The debate on eco-innovation is a recent and emergent topic between practitioners and in the academy. Especially in developing economies, such as in Brazil, this topic is very incipient mainly in Small and Medium-Sized Enterprises (SMEs) context. Hence, the purpose of this study is to identify what are the determinant factors for the successful adoption of eco-innovation in Brazilian SMEs. The findings reveal several similarities/differences and intersections/overlaps resulting in a list of sixteen primary determinants. Results also demonstrated that eco-innovations in SMEs may be enabled by breaking away from the immediatist culture, by the participation of SMEs in cooperation networks, by considering the regulations affecting the sector where the SME operates and the applicable legislation, by investing in R&D of innovative technologies in conjunction with external agents, by qualified professionals planning for and implementing eco-innovation and by reinforcing the financial condition of the SMEs. The practical contribution of this study is a consolidated comprehensive framework of eco-innovation to Brazilian SMEs providing important insights and challenges to academics, policy makers, and practitioners, improving the diffusion of eco-innovative practices. Furthermore, others emerging economies will benefit from the findings of our research.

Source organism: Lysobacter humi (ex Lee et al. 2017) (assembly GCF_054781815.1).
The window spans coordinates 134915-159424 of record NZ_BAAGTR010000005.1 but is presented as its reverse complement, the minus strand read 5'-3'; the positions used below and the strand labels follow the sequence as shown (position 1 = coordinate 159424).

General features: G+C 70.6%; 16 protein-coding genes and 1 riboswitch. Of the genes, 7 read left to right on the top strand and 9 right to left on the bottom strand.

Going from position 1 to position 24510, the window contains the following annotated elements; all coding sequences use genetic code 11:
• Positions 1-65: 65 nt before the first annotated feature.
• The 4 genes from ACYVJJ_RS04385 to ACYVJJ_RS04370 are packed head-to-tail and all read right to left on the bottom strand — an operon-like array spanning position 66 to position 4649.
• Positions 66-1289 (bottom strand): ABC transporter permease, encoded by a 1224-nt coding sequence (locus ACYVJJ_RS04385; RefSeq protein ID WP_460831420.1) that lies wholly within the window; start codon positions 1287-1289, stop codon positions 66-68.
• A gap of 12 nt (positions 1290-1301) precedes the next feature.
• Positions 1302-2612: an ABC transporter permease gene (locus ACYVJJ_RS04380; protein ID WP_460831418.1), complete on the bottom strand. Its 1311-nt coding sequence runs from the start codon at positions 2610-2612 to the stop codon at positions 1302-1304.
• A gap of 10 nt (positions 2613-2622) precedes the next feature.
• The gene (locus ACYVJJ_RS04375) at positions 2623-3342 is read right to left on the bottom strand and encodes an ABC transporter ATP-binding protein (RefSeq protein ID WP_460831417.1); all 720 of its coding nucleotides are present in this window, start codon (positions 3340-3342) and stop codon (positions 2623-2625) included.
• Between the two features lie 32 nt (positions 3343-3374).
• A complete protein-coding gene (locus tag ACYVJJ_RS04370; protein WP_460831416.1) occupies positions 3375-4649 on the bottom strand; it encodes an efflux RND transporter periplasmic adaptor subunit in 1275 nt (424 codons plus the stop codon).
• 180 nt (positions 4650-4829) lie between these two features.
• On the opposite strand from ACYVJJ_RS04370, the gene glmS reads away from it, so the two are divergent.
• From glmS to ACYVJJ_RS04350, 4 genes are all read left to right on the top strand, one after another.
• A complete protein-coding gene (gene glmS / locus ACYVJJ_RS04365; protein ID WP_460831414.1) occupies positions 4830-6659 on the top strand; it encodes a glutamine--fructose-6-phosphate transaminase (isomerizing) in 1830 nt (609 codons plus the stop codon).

Currently, sustainable development and technological innovation are recurring themes in society, academic and business environments. The first studies of innovation date back to the propositions to categorize the concept of innovation made by Schumpeter (1911) in his book “The Theory of Economic Development” published in Austria. Blackburn (2007, 2008) claims that a definition of environmental sustainability is not yet fully clear in business circles. Additionally, Blackburn (2007) and Carrilo-Hermosilla et al. (2009) discuss some aspects related to the history of sustainability, and refer to the 1972 United Nations Conference on Human Development in Stockholm as the time when the term sustainability first surfaced, a fact that Mendonça et al. (2012) corroborate. Regarding the discussion about integrating innovation and sustainability domains, the first studies published in the literature according to Maçaneiro and Cunha (2012), were carried out by Fussler and James (1996), James (1997) and Rennings (2000). Fussler and James (1996) are credited with having coined the term “eco-innovation” in a book titled “Driving Eco-Innovation: A Breakthrough Discipline for Innovation and Sustainability”. If on the one hand, the theme of innovation has been strictly connected with economic concerns, such as competitiveness, demand and investment, on the other hand, the environmental area has been hard put to incorporate the technological innovation processes. Compared with publications on classical innovation, there are currently only a few studies about the management of technological eco-innovation and its processes (Ozaki et al., 2013; Klewitz and Hansen, 2014). The management of technological eco-innovation and its processes have been widely discussed in the context of large companies, and mainly in industrial and technological sectors. However, the discussion about the impacts in Small and Medium-Sized Enterprises (SMEs) is still very incipient and inconclusive. Moreover, in the field of environmental sustainability, there are limited researches about the integration and comprehension of these two themes specific to SMEs context (Klewitz and Hansen, 2014; Sabadie, 2014; Borghesi et al., 2015). Nevertheless, the debate of innovation in SMEs is generally focused on other topics, such as open innovation (Brunswicker and Vanhaverbeke, 2015; Wynarczyk et al., 2013), product innovation (Massis et al., 2015; Maes and Sels, 2014), SMEs networks (Gronum et al., 2012), innovation process (Love and Roper, 2015), internationalization (Raymond and St-Pierre, 2013) and others.